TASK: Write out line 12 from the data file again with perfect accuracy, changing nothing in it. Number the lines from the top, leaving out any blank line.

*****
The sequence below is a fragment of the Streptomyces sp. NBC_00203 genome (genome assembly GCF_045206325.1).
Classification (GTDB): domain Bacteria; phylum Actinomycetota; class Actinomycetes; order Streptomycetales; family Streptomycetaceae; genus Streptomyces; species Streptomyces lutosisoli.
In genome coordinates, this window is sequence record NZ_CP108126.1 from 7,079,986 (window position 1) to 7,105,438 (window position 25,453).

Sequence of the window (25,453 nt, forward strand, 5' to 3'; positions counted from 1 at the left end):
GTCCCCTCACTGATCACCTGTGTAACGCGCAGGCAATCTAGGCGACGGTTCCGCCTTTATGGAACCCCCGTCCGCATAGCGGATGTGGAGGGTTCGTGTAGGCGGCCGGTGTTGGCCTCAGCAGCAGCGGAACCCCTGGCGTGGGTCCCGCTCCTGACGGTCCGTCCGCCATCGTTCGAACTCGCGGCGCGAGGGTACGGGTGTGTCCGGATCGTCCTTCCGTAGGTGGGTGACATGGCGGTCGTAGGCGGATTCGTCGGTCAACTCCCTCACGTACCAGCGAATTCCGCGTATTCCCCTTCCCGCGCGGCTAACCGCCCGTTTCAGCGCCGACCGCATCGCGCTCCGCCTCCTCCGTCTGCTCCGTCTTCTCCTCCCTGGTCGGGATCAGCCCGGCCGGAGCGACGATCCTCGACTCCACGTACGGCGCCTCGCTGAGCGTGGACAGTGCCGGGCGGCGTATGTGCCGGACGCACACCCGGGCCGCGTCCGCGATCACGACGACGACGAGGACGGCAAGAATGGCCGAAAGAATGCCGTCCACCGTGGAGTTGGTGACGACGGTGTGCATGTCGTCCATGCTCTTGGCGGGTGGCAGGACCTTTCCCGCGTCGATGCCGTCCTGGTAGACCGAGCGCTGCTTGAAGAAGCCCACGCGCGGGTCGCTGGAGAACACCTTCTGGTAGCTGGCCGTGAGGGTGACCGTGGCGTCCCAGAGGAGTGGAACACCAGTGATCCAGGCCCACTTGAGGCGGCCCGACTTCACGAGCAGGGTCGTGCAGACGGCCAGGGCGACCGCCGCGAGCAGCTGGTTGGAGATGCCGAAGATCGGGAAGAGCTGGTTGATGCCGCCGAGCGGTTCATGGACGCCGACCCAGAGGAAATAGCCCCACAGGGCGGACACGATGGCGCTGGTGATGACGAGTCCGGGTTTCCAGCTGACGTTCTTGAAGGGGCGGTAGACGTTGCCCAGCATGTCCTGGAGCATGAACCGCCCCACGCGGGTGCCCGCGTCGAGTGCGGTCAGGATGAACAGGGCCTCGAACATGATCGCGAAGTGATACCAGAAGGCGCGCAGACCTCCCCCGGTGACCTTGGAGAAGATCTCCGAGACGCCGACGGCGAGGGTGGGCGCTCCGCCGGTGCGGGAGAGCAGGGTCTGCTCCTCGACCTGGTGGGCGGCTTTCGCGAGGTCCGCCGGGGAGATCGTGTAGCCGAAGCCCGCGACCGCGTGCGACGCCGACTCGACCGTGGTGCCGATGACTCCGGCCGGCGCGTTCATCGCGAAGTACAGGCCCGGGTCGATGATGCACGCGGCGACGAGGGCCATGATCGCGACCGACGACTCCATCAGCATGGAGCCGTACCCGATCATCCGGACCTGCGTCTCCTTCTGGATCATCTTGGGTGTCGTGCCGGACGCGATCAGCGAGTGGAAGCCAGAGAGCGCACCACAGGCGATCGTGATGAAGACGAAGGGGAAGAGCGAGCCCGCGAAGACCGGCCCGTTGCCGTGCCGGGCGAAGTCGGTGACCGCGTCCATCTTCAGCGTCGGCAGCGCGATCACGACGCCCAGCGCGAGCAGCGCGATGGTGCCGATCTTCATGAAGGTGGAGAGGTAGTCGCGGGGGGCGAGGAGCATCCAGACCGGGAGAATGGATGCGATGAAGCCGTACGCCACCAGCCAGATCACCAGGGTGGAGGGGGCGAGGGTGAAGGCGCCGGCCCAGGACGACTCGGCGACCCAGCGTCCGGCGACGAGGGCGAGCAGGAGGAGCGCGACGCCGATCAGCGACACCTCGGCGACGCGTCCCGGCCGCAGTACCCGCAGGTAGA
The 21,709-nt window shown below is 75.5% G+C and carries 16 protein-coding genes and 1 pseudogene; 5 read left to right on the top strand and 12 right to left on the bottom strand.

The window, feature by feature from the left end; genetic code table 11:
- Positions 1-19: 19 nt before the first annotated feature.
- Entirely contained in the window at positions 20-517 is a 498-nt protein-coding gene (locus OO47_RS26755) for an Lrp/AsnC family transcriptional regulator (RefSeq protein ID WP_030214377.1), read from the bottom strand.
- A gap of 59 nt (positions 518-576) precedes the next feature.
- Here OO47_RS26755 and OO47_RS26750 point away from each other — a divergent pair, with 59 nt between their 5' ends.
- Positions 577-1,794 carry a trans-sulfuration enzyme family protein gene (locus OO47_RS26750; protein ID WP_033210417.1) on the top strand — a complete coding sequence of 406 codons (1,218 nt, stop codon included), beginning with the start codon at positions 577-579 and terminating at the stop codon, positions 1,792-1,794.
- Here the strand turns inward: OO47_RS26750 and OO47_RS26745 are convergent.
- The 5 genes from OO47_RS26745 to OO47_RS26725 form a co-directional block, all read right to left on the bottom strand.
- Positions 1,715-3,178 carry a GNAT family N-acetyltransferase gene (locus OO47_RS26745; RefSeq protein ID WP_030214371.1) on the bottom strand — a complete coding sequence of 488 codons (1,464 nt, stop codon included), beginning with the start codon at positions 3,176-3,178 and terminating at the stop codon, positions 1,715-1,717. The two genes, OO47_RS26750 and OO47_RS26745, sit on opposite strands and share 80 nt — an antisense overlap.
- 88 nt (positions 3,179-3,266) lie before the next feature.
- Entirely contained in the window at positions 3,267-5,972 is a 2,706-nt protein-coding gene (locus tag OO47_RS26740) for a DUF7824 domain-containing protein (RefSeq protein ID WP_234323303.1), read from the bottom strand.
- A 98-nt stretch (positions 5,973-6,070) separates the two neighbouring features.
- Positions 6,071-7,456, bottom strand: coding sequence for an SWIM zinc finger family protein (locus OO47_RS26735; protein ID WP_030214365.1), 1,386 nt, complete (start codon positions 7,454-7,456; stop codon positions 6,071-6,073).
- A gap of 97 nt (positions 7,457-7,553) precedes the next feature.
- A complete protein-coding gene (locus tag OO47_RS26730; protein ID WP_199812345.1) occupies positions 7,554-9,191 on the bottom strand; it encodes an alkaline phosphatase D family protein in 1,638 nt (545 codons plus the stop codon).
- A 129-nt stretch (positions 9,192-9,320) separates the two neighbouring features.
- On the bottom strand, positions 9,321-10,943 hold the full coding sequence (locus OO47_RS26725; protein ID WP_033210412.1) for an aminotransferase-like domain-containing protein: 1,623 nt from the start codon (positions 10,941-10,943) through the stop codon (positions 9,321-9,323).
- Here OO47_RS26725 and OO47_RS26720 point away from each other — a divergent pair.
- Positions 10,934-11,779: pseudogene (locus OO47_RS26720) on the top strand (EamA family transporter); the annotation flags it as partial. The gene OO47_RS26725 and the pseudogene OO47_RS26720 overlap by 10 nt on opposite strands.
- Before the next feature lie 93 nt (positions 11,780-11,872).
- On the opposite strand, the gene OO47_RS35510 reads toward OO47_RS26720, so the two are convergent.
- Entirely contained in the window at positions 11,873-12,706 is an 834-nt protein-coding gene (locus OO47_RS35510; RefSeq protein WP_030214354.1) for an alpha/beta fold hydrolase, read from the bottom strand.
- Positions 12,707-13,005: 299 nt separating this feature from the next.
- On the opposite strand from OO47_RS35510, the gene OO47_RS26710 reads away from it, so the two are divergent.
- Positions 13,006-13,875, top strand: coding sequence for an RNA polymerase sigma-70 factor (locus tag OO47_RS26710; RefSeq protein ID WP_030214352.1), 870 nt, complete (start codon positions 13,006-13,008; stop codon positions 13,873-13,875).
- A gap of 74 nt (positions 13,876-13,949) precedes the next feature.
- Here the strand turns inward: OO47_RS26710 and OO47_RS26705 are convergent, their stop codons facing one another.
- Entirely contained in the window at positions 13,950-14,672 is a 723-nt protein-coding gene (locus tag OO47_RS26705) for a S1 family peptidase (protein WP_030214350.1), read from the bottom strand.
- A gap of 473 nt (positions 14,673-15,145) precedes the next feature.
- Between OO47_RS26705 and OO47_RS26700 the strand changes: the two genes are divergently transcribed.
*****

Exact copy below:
- Positions 577-1,794 carry a trans-sulfuration enzyme family protein gene (locus OO47_RS26750; protein ID WP_033210417.1) on the top strand — a complete coding sequence of 406 codons (1,218 nt, stop codon included), beginning with the start codon at positions 577-579 and terminating at the stop codon, positions 1,792-1,794.